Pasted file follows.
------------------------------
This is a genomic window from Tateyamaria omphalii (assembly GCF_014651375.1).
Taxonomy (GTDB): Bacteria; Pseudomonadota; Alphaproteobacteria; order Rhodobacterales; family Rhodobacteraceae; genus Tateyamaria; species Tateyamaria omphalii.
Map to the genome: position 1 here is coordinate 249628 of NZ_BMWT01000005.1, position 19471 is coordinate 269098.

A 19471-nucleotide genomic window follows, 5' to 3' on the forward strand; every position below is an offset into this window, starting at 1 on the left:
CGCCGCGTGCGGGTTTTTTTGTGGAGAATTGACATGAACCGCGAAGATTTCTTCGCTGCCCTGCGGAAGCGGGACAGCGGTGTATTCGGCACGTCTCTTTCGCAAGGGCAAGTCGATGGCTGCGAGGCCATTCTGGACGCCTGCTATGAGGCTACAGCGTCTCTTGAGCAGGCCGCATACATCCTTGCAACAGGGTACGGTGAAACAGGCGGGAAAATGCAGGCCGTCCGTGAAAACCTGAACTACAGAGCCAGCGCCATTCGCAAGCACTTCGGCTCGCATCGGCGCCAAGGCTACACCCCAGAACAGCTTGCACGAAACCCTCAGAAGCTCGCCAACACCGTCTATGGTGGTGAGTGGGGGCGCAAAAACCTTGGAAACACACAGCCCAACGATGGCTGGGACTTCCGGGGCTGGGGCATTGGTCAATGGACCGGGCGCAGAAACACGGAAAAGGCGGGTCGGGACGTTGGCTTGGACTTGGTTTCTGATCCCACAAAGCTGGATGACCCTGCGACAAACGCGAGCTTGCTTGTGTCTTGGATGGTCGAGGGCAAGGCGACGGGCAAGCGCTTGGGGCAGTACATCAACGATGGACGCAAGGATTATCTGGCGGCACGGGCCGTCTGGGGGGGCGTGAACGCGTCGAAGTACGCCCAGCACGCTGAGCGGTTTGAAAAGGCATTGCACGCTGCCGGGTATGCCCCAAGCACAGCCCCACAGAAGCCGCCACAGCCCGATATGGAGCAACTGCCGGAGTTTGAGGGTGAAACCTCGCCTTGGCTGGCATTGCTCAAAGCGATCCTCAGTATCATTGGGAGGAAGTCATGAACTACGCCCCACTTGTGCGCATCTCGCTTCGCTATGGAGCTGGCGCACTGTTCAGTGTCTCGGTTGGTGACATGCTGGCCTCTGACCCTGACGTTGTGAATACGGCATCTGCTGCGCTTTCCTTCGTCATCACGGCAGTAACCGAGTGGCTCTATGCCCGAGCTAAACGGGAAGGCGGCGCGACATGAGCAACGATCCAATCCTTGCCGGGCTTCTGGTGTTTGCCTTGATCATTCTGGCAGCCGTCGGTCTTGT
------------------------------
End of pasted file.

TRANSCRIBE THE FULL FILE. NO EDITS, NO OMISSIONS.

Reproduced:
This is a genomic window from Tateyamaria omphalii (assembly GCF_014651375.1).
Taxonomy (GTDB): Bacteria; Pseudomonadota; Alphaproteobacteria; order Rhodobacterales; family Rhodobacteraceae; genus Tateyamaria; species Tateyamaria omphalii.
Map to the genome: position 1 here is coordinate 249628 of NZ_BMWT01000005.1, position 19471 is coordinate 269098.

A 19471-nucleotide genomic window follows, 5' to 3' on the forward strand; every position below is an offset into this window, starting at 1 on the left:
CGCCGCGTGCGGGTTTTTTTGTGGAGAATTGACATGAACCGCGAAGATTTCTTCGCTGCCCTGCGGAAGCGGGACAGCGGTGTATTCGGCACGTCTCTTTCGCAAGGGCAAGTCGATGGCTGCGAGGCCATTCTGGACGCCTGCTATGAGGCTACAGCGTCTCTTGAGCAGGCCGCATACATCCTTGCAACAGGGTACGGTGAAACAGGCGGGAAAATGCAGGCCGTCCGTGAAAACCTGAACTACAGAGCCAGCGCCATTCGCAAGCACTTCGGCTCGCATCGGCGCCAAGGCTACACCCCAGAACAGCTTGCACGAAACCCTCAGAAGCTCGCCAACACCGTCTATGGTGGTGAGTGGGGGCGCAAAAACCTTGGAAACACACAGCCCAACGATGGCTGGGACTTCCGGGGCTGGGGCATTGGTCAATGGACCGGGCGCAGAAACACGGAAAAGGCGGGTCGGGACGTTGGCTTGGACTTGGTTTCTGATCCCACAAAGCTGGATGACCCTGCGACAAACGCGAGCTTGCTTGTGTCTTGGATGGTCGAGGGCAAGGCGACGGGCAAGCGCTTGGGGCAGTACATCAACGATGGACGCAAGGATTATCTGGCGGCACGGGCCGTCTGGGGGGGCGTGAACGCGTCGAAGTACGCCCAGCACGCTGAGCGGTTTGAAAAGGCATTGCACGCTGCCGGGTATGCCCCAAGCACAGCCCCACAGAAGCCGCCACAGCCCGATATGGAGCAACTGCCGGAGTTTGAGGGTGAAACCTCGCCTTGGCTGGCATTGCTCAAAGCGATCCTCAGTATCATTGGGAGGAAGTCATGAACTACGCCCCACTTGTGCGCATCTCGCTTCGCTATGGAGCTGGCGCACTGTTCAGTGTCTCGGTTGGTGACATGCTGGCCTCTGACCCTGACGTTGTGAATACGGCATCTGCTGCGCTTTCCTTCGTCATCACGGCAGTAACCGAGTGGCTCTATGCCCGAGCTAAACGGGAAGGCGGCGCGACATGAGCAACGATCCAATCCTTGCCGGGCTTCTGGTGTTTGCCTTGATCATTCTGGCAGCCGTCGGTCTTGT